aware of the transformation of proximity, meaning the relations of bodies in 
space, meaning the characterization of the body of the other as a sanitary 
danger. If you are seventy, like me, this may be an intellectual object of 
study, but when you’re sixteen this may change your perception of the future. 
It may have a long-term traumatic effect—another manifestation of long Covid. 
There is a sharp increase in suicide among the young population, a rise of 39 
percent in Italy.

GL: Cyberculture has prepared this condition over the past thirty years with 
virtual sex, online dating, telephone sex, and webcams, up to the metaverse. 
Sexual intercourse at a distance is an integral part of global culture.

FB: The pandemic years have not changed this direction, but rather manifest as 
a final acceleration of already existing psychological and economic tendencies. 
We’ve not experienced a paradigmatic shift. You can see this at the level of 
precarization and the virtualization of work and increased mental exploitation. 
Tragedies can help to change the course of history, but this has not happened.

GL: What is hyperconnected loneliness? This condition seems to be paradoxical. 
As Sherry Turkle’s book title says: we are alone together. We are surrounded by 
so many others. The dominant platforms are called “social” media for a reason. 
But there is no space for reflection in solitude. Social media constantly 
disrupt you, even if you try.

FB: Over the past twenty years there has been a transfer of embodied social 
time into a disembodied empty time. Online you are socially engaged, you do not 
quit society, but you abandoned the possibility of meeting the body of the 
other. The year 2020 completed this process. Even before Covid, we experienced 
a culture of fatigue in the sense of regression and stagnation at many levels. 
This sense of alienation was already perceived, in your work, mine, and others. 
The psychopathology of the hyperconnected world is well known.

In 2017 I was tired. I was sick as well and put on an automatic reply saying 
that I was sorry and that I was not able to check my email because of my 
fatigue. A friend responded that she was anxious that I was lost for the world, 
please don’t do this, she wrote to me. You can say I am old, and a lost case, 
coming from the analogue era. However, when I am required to remember five 
different passwords and pin numbers to check my sanity situation, that’s 
causing stress for everyone. These sorts of oppressive data regimes are 
draining our cognitive capacity. This is also part of Mental Long Covid.

The fall of 2019 was a significant period. We saw many protests, worldwide, 
from Santiago in Chile to Hong Kong. The widespread collective disaffection on 
a mass scale can be read as a sign that endemic exhaustion was no longer 
bearable for many. I witnessed many movements, from 1968 and 1977 to the 
anti-war protests in 2003 and Occupy in 2011. In 2019 I had the impression that 
the various protests diverged and lacked a common motive and language. At the 
level of subjectivity, they are contradictory. A political strategy is becoming 
impossible to find. In 2011 you had the movement of the squares, from Cairo and 
Damascus to Madrid: different circumstances but the same conceptual framework. 
I call it the convulsive moment.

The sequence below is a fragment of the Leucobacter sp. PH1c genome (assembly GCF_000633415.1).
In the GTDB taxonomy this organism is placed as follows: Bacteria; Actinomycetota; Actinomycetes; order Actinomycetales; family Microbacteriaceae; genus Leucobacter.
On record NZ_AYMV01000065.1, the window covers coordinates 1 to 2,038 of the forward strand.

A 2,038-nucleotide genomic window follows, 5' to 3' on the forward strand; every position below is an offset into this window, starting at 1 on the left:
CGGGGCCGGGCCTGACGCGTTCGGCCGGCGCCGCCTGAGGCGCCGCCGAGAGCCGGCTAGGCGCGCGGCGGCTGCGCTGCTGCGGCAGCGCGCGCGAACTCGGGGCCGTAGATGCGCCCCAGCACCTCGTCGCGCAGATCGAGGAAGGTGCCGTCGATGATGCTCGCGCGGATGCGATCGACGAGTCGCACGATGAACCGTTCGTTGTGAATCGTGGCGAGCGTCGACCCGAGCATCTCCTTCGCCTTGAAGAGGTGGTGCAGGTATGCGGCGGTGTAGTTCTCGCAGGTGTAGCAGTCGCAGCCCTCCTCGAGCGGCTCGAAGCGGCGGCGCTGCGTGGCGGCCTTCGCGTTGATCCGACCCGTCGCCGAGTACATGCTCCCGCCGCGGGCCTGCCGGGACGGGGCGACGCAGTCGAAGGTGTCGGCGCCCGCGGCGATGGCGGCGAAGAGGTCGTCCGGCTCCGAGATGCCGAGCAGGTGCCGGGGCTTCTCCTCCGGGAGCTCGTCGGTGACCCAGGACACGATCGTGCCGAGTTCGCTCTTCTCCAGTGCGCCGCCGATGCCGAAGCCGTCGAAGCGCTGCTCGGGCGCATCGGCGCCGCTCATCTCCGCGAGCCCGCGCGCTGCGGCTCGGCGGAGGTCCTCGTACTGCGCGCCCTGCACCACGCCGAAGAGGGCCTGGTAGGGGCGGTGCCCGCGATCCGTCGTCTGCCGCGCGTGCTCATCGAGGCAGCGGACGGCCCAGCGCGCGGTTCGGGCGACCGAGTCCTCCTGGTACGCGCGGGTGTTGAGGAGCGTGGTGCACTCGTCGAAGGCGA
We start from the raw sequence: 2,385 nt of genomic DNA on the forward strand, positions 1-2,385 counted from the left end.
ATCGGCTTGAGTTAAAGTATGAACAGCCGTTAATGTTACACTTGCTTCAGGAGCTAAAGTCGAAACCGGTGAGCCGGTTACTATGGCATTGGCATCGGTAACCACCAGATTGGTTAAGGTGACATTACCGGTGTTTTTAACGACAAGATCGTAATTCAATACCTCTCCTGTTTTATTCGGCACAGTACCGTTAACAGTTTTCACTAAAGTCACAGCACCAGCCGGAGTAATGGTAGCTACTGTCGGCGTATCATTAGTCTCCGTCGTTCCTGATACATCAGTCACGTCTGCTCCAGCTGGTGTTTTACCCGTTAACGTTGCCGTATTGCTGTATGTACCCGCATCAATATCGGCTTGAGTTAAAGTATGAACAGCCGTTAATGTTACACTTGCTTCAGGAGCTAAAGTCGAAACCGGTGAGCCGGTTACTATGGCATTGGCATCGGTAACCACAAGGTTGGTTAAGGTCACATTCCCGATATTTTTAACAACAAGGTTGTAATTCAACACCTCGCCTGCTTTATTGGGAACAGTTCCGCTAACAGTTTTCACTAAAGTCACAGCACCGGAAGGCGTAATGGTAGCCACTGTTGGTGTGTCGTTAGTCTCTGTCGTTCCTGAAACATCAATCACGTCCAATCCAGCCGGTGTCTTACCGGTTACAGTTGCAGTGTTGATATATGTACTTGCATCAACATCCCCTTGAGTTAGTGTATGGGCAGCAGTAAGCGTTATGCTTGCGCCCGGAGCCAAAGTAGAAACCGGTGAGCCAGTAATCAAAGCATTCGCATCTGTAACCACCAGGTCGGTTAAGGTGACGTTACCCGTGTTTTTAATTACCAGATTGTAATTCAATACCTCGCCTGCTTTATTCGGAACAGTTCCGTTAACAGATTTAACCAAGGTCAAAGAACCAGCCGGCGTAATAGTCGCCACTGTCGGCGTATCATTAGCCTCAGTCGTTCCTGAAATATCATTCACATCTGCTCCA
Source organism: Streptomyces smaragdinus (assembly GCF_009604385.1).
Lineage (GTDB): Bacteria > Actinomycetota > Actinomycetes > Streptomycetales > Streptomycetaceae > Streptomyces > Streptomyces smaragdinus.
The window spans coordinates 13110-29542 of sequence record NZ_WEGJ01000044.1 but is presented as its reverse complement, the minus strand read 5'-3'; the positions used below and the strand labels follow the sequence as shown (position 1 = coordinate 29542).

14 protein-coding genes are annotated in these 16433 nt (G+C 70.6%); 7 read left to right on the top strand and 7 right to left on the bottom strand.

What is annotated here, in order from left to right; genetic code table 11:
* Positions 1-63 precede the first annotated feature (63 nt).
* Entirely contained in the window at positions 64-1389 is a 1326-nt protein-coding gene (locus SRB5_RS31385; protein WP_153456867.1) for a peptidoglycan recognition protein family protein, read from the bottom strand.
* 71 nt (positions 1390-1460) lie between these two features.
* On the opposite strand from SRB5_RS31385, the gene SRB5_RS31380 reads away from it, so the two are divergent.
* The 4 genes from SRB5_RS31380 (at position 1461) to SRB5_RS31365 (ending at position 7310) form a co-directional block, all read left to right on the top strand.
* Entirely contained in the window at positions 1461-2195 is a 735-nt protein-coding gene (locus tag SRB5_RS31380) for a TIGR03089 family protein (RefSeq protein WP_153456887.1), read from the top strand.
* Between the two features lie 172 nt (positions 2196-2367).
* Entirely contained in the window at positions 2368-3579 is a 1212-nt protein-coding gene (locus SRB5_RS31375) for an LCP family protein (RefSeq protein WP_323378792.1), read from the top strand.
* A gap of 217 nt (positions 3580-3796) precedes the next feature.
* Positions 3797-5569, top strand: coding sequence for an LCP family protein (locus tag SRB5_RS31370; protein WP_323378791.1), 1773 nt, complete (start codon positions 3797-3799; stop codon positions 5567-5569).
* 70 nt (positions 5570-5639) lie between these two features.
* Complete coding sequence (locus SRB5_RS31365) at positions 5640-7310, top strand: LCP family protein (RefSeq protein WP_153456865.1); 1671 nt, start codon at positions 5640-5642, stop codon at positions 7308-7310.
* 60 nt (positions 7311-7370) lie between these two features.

GL: In the book, you make a call to forget our origins. Is this why you shy 
away from saying something about Black Lives Matter, Extinction Rebellion, and 
related Instagram-driven movements? Do you believe in the revolutionary 
potential of identity politics?

FB: Identity can sometimes be a tool to create solidarity. At the same time, it 
is a trap. Identity is a misunderstanding, also a philosophical concept. 
Identity means the construction or perception of difference concerning the 
other. My identity is different from yours. In this context, I prefer a concept 
from Simondon: not identity but the differentiation process that makes it 
possible for me to become an individual. This is what he calls individuation. 
If you think that the foundation of solidarity is identity, the next step is 
war. The identification of the nation in European history means war, and this 
is what we’re currently witnessing in Ukraine.

GL: You go to Spain to attend the meeting of the psychoanalysis association 
there. Also, you are part of a Latin seminar of psychoanalytic practitioners 
that meet on Zoom twice a week and work with the old friends of Guattari who 
are preparing a meeting for the fiftieth anniversary of Anti-Oedipus. What do 
you propose to them?

FB: I am reading Freud and Ferenczi again and have to admit: their writing is 
naive—for instance, Freud’s analysis of war neurosis. Even Ferenczi cannot 
understand what’s happening on the collective level of psychic suffering. This 
is beyond the horizon of psychoanalysis, even for Jung, who’s the only one that 
speaks of the collective unconscious. This indicates that we are on the brink 
of a significant scientific and philosophical discovery. This will neither come 
from cognitive psychology nor neuroscience. We need to locate it inside the 
realm of psychoanalysis. I do not believe neuroscience will take over. It 
understands 99 percent of what happens inside the brain in terms of 
distraction, decision making, and memory but what they overlook is the human 
sensibility. Human behavior is not a deterministic feature. Something is not 
explainable in terms of causality.

GL: Would that be the social? Your opening sentence states that you explore the 
ongoing mutation of the social Unconscious. I would add the techno-social …

FB: I recently reread a book of Félix Guattari that I translated myself into 
Italian and that I know very well, Le Capitalisme Mondial Intégré, as he is one 
of the few thinkers to see the relation between the unconscious and technology.